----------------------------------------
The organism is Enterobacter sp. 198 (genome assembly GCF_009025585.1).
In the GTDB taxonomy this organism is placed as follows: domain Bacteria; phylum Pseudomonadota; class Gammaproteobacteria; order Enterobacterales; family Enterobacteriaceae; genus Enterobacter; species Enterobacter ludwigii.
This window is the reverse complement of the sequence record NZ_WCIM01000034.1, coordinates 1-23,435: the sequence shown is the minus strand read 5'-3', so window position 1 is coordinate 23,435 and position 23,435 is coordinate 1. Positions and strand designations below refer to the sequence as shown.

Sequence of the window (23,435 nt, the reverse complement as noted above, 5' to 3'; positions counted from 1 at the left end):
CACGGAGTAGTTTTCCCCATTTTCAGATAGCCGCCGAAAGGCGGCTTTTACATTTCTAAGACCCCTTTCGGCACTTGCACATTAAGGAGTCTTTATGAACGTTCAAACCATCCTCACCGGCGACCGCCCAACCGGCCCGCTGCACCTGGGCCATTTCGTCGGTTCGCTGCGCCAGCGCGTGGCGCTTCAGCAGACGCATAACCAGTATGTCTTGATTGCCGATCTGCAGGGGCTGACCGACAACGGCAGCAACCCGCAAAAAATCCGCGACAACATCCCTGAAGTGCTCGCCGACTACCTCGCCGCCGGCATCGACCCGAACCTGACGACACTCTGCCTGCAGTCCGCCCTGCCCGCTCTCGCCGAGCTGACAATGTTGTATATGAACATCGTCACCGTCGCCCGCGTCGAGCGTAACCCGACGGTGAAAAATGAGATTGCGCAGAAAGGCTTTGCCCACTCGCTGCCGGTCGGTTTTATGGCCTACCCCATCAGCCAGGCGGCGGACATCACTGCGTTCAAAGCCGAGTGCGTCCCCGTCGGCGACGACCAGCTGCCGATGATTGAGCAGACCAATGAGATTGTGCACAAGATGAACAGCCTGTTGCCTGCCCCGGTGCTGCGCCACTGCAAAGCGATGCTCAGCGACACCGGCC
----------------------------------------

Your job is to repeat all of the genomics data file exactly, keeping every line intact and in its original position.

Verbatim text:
The organism is Enterobacter sp. 198 (genome assembly GCF_009025585.1).
In the GTDB taxonomy this organism is placed as follows: domain Bacteria; phylum Pseudomonadota; class Gammaproteobacteria; order Enterobacterales; family Enterobacteriaceae; genus Enterobacter; species Enterobacter ludwigii.
This window is the reverse complement of the sequence record NZ_WCIM01000034.1, coordinates 1-23,435: the sequence shown is the minus strand read 5'-3', so window position 1 is coordinate 23,435 and position 23,435 is coordinate 1. Positions and strand designations below refer to the sequence as shown.

Sequence of the window (23,435 nt, the reverse complement as noted above, 5' to 3'; positions counted from 1 at the left end):
CACGGAGTAGTTTTCCCCATTTTCAGATAGCCGCCGAAAGGCGGCTTTTACATTTCTAAGACCCCTTTCGGCACTTGCACATTAAGGAGTCTTTATGAACGTTCAAACCATCCTCACCGGCGACCGCCCAACCGGCCCGCTGCACCTGGGCCATTTCGTCGGTTCGCTGCGCCAGCGCGTGGCGCTTCAGCAGACGCATAACCAGTATGTCTTGATTGCCGATCTGCAGGGGCTGACCGACAACGGCAGCAACCCGCAAAAAATCCGCGACAACATCCCTGAAGTGCTCGCCGACTACCTCGCCGCCGGCATCGACCCGAACCTGACGACACTCTGCCTGCAGTCCGCCCTGCCCGCTCTCGCCGAGCTGACAATGTTGTATATGAACATCGTCACCGTCGCCCGCGTCGAGCGTAACCCGACGGTGAAAAATGAGATTGCGCAGAAAGGCTTTGCCCACTCGCTGCCGGTCGGTTTTATGGCCTACCCCATCAGCCAGGCGGCGGACATCACTGCGTTCAAAGCCGAGTGCGTCCCCGTCGGCGACGACCAGCTGCCGATGATTGAGCAGACCAATGAGATTGTGCACAAGATGAACAGCCTGTTGCCTGCCCCGGTGCTGCGCCACTGCAAAGCGATGCTCAGCGACACCGGCC